The crux of the lesson is your students working in Photoshop to edit a photo according to a description they are given. By the time they get to this point, they should be familiar with the ways images can function rhetorically, and how images are manipulated for public consumption. We’ve provided that information above for exploration.

Instructor Preparation

  • Review “Class Discussion Opportunities” and “Rhetorical Decisions in Photography” above.
  • Review our “Skills Workshop” which goes over some of Photoshop’s most important and basic functions.
  • Do the assignment on your own so that you can anticipate what questions students might have and so you can explain Photoshop’s basic functions if you or your students aren’t already familiar with them.
  • Write a number of polarized adjectives and emotions on small pieces of paper so students can pick one out of a hat. Some suggestions for emotions and adjectives to choose from: sad, macabre, joyous, elegant, powerful, scary, mysterious, ridiculous, nostalgic, etc.

Student Preparation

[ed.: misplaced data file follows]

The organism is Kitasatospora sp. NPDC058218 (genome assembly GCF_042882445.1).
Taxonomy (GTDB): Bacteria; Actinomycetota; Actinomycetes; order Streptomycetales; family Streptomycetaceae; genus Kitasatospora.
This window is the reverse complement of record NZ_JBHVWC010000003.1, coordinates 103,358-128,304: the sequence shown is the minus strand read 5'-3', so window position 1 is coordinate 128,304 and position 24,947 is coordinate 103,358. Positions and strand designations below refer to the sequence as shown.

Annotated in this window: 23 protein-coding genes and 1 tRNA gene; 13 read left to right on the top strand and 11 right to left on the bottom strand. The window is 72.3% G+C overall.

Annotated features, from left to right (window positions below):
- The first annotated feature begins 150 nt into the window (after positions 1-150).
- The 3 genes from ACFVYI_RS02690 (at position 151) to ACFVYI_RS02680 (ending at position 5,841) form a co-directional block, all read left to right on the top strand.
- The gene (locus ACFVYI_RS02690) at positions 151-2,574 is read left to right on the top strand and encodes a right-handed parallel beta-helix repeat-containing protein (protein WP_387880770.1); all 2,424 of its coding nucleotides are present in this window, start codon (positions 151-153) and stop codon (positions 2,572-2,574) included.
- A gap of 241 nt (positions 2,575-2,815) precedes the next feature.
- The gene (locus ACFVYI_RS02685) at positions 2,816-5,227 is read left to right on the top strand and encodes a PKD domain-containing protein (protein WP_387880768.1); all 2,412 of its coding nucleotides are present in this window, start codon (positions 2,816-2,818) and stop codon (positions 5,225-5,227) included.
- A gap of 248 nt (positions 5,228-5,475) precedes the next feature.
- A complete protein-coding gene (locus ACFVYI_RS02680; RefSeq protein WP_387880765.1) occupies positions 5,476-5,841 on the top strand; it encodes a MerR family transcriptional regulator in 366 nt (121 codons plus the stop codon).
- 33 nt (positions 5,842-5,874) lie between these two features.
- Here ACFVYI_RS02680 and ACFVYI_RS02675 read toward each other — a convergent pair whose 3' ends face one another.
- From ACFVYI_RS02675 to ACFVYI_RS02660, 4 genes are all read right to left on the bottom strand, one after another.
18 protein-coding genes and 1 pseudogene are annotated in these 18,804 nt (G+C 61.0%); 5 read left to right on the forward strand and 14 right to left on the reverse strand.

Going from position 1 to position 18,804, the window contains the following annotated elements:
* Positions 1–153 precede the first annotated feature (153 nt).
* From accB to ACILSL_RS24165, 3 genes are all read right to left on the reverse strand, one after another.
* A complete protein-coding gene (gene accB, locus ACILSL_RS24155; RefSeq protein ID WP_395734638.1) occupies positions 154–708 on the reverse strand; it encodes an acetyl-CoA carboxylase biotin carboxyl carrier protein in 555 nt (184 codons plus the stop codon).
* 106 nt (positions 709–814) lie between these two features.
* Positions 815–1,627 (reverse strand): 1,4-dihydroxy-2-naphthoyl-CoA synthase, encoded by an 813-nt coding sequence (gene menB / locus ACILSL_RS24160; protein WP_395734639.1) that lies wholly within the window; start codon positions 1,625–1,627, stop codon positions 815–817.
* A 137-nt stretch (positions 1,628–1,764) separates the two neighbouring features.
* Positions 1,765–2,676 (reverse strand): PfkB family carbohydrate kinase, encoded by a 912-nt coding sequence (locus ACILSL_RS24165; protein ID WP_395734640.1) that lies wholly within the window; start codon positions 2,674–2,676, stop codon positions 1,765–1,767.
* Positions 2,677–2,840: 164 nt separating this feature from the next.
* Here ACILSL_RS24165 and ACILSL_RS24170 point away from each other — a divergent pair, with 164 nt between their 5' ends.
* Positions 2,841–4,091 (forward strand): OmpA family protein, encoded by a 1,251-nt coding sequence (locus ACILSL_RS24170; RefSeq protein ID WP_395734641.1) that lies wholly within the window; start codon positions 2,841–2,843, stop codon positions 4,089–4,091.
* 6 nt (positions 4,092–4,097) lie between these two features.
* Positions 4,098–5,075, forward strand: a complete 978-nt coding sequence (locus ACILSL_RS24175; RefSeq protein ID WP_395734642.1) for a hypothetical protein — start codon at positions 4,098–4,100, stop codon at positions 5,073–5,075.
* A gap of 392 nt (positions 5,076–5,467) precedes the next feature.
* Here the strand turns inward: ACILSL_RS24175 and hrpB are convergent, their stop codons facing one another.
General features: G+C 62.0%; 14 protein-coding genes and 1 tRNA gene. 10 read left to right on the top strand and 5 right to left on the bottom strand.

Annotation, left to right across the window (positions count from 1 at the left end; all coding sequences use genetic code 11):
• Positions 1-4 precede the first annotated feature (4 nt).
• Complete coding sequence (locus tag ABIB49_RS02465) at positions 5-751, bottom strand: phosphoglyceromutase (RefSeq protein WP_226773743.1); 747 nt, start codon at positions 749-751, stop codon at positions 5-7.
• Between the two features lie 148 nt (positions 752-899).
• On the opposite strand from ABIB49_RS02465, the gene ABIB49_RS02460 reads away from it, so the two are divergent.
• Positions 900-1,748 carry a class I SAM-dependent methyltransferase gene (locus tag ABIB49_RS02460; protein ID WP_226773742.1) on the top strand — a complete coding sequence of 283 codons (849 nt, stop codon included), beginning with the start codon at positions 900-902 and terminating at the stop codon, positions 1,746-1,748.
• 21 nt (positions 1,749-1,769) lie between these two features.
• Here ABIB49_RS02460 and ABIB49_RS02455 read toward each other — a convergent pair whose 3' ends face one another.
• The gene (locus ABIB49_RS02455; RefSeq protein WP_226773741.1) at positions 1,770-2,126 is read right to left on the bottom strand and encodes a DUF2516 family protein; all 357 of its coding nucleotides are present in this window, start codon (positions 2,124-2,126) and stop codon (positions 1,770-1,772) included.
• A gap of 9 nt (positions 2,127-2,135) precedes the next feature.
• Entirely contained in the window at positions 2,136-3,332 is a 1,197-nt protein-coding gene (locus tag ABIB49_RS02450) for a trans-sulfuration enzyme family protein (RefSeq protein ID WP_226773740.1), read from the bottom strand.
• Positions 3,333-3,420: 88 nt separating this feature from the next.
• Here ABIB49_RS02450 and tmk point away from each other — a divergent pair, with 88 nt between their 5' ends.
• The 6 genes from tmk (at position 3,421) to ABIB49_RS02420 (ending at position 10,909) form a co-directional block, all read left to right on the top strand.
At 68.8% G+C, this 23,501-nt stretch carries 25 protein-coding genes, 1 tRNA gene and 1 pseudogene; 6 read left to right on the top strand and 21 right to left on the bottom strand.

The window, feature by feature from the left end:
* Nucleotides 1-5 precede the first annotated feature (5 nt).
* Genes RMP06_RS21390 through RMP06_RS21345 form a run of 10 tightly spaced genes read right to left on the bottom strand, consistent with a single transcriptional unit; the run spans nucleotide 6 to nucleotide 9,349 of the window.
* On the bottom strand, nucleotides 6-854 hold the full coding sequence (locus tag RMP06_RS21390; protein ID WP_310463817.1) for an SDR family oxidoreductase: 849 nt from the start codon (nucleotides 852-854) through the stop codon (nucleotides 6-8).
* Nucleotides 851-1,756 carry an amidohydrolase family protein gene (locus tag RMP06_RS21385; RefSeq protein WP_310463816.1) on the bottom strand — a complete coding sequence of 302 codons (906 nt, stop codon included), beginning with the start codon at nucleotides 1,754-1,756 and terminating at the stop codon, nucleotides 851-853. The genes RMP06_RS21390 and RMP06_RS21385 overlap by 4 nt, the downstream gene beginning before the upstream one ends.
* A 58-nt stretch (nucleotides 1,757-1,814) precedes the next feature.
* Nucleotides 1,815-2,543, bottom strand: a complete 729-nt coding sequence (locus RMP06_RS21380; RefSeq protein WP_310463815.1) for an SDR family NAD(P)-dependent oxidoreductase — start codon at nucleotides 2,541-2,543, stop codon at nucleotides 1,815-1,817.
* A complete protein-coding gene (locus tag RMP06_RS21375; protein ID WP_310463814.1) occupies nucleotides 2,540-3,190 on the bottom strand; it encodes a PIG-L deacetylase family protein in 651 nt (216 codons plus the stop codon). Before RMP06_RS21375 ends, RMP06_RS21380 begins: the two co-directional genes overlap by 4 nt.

• Bring one photo to class from your phone to manipulate. It should be easily accessible in a .jpg format and should be appropriate to share in a classroom setting, of course.
  • Review the Photoshop tutorials in the “Skills Workshop” before class for some basic familiarity with Photoshop.

In-Class or Assignment Instructions

  • Refer to the “Class Discussion Opportunities” section above to get the conversation started.
  • Review Photoshop’s basic functions with your students.
  • Have students pick a random adjective or emotion out of a hat. To the best of their ability, they will need to manipulate their photo to represent the word they’ve chosen.
  • After choosing a random adjective or emotion, students will need to manipulate their photos to match the adjective they were given. If they brought a photo of a kitten playing in a field of sunflowers, how can they photoshop the image to make it “sad”? Students might want to crop the image, change the light balance, adjust the color balance, shift the contrast on specific parts of the image, add clip art, etc. Alternatively, students could work in groups of two or three and collaborate on ways to manipulate the image.
  • Come back together as a class and discuss the results. What did they do to match their photo to the word they chose? What rhetorical decisions did they have to make?
Woman floating in an underwater room. 2011 Abdul Rehman.

Skills Workshop